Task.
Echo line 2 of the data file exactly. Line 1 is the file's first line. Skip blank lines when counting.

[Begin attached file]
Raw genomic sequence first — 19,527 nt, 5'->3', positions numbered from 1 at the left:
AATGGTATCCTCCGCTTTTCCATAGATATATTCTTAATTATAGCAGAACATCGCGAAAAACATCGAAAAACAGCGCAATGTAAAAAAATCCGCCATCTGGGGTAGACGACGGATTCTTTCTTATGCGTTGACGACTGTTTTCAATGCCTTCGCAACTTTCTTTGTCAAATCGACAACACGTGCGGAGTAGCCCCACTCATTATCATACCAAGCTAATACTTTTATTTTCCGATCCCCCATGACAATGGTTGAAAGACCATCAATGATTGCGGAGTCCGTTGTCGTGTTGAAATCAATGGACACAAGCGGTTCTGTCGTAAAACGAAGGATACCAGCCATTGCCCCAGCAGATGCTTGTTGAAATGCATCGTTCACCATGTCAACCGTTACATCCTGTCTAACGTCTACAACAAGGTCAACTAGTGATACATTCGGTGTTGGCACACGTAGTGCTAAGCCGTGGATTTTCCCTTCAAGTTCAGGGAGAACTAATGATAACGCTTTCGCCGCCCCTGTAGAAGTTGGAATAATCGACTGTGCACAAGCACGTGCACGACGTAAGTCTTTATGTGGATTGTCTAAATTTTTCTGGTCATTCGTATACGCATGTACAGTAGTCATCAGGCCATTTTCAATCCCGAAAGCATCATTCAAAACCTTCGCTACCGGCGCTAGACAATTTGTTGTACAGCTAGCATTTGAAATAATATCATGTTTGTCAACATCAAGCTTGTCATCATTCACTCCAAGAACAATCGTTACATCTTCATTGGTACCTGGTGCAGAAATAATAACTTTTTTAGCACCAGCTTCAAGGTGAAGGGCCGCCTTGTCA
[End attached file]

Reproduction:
AATGGTATCCTCCGCTTTTCCATAGATATATTCTTAATTATAGCAGAACATCGCGAAAAACATCGAAAAACAGCGCAATGTAAAAAAATCCGCCATCTGGGGTAGACGACGGATTCTTTCTTATGCGTTGACGACTGTTTTCAATGCCTTCGCAACTTTCTTTGTCAAATCGACAACACGTGCGGAGTAGCCCCACTCATTATCATACCAAGCTAATACTTTTATTTTCCGATCCCCCATGACAATGGTTGAAAGACCATCAATGATTGCGGAGTCCGTTGTCGTGTTGAAATCAATGGACACAAGCGGTTCTGTCGTAAAACGAAGGATACCAGCCATTGCCCCAGCAGATGCTTGTTGAAATGCATCGTTCACCATGTCAACCGTTACATCCTGTCTAACGTCTACAACAAGGTCAACTAGTGATACATTCGGTGTTGGCACACGTAGTGCTAAGCCGTGGATTTTCCCTTCAAGTTCAGGGAGAACTAATGATAACGCTTTCGCCGCCCCTGTAGAAGTTGGAATAATCGACTGTGCACAAGCACGTGCACGACGTAAGTCTTTATGTGGATTGTCTAAATTTTTCTGGTCATTCGTATACGCATGTACAGTAGTCATCAGGCCATTTTCAATCCCGAAAGCATCATTCAAAACCTTCGCTACCGGCGCTAGACAATTTGTTGTACAGCTAGCATTTGAAATAATATCATGTTTGTCAACATCAAGCTTGTCATCATTCACTCCAAGAACAATCGTTACATCTTCATTGGTACCTGGTGCAGAAATAATAACTTTTTTAGCACCAGCTTCAAGGTGAAGGGCCGCCTTGTCA